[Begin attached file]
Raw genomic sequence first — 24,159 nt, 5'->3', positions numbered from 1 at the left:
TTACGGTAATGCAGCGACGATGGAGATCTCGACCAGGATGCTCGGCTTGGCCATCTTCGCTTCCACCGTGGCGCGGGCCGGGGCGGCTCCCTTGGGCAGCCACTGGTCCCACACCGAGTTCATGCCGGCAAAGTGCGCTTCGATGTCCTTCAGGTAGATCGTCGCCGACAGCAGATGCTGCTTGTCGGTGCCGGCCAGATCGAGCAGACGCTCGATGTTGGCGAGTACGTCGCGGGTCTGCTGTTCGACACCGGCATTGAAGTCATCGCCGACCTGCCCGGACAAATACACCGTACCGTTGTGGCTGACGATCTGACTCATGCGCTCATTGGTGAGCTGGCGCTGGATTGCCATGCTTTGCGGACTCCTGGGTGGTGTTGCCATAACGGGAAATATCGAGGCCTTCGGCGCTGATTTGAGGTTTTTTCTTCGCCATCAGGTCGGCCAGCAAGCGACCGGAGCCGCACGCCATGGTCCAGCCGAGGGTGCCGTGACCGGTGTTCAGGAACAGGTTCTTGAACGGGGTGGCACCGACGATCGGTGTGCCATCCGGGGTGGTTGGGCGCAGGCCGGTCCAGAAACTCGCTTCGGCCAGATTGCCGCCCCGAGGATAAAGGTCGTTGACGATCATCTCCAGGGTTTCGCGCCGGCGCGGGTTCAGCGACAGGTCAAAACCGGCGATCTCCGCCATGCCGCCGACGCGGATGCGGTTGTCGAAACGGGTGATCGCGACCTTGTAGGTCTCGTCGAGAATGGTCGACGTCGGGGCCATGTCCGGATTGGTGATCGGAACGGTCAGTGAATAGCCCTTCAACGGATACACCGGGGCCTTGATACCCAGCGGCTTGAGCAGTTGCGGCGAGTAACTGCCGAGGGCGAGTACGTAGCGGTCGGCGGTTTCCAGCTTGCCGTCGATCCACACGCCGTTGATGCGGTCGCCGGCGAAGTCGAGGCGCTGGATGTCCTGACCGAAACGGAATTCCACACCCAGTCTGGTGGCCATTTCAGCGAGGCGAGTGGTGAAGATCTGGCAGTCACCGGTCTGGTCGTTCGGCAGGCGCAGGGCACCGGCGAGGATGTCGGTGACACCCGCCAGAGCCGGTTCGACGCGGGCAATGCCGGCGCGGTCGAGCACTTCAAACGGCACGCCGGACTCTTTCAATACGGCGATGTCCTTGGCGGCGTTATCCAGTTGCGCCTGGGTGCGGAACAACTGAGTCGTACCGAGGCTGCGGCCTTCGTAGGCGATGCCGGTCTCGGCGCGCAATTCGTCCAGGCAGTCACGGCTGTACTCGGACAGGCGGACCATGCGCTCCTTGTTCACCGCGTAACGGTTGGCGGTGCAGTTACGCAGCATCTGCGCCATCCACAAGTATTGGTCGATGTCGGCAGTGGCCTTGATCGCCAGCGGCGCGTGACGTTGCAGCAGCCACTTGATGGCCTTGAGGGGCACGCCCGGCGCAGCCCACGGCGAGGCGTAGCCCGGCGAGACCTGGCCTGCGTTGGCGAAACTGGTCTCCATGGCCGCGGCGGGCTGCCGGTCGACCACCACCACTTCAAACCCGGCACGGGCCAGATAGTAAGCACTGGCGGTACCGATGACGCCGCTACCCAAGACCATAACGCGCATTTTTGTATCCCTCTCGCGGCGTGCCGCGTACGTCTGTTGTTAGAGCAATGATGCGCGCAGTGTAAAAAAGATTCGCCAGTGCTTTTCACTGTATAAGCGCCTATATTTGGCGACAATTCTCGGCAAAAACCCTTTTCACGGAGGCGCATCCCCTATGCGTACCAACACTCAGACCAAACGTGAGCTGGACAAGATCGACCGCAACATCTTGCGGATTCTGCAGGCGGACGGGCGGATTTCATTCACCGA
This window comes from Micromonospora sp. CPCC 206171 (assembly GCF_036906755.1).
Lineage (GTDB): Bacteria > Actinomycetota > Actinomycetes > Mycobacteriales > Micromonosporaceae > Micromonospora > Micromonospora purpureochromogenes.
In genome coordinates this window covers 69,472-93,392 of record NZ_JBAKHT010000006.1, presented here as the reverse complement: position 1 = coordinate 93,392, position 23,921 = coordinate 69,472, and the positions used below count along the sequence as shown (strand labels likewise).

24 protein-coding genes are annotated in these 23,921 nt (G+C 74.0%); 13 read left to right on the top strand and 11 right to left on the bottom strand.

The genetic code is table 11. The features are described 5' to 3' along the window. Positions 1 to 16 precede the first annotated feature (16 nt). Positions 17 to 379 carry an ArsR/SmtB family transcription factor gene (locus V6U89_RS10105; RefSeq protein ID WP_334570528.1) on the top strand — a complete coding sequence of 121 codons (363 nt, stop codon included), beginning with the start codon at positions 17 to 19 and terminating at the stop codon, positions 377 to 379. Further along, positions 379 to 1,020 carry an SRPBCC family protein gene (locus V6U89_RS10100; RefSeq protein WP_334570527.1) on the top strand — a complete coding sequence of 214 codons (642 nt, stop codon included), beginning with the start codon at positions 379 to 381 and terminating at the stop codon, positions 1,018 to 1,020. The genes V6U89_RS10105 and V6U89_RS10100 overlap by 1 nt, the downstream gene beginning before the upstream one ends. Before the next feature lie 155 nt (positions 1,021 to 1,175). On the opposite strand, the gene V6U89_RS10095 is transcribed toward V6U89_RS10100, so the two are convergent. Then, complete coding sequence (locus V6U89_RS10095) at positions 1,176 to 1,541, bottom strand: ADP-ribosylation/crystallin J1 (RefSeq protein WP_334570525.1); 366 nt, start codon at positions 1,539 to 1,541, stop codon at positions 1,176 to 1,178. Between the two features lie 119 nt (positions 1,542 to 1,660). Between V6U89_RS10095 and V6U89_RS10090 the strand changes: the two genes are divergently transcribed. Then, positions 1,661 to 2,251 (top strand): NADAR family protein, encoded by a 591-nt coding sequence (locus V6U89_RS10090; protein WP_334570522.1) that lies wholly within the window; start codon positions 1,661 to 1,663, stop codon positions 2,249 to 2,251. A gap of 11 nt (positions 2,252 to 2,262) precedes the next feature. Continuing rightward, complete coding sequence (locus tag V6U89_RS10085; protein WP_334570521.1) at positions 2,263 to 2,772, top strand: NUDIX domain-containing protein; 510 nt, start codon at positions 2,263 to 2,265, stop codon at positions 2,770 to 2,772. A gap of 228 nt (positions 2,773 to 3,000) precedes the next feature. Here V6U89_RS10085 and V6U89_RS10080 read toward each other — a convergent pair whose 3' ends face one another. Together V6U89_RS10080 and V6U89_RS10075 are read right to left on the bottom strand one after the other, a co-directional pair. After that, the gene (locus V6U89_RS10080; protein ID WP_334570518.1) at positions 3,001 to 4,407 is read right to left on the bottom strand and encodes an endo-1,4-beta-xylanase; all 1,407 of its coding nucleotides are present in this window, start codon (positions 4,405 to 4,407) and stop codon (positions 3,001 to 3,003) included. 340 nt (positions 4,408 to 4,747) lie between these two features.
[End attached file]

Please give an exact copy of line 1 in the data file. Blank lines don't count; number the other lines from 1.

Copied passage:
Raw genomic sequence first — 24,159 nt, 5'->3', positions numbered from 1 at the left: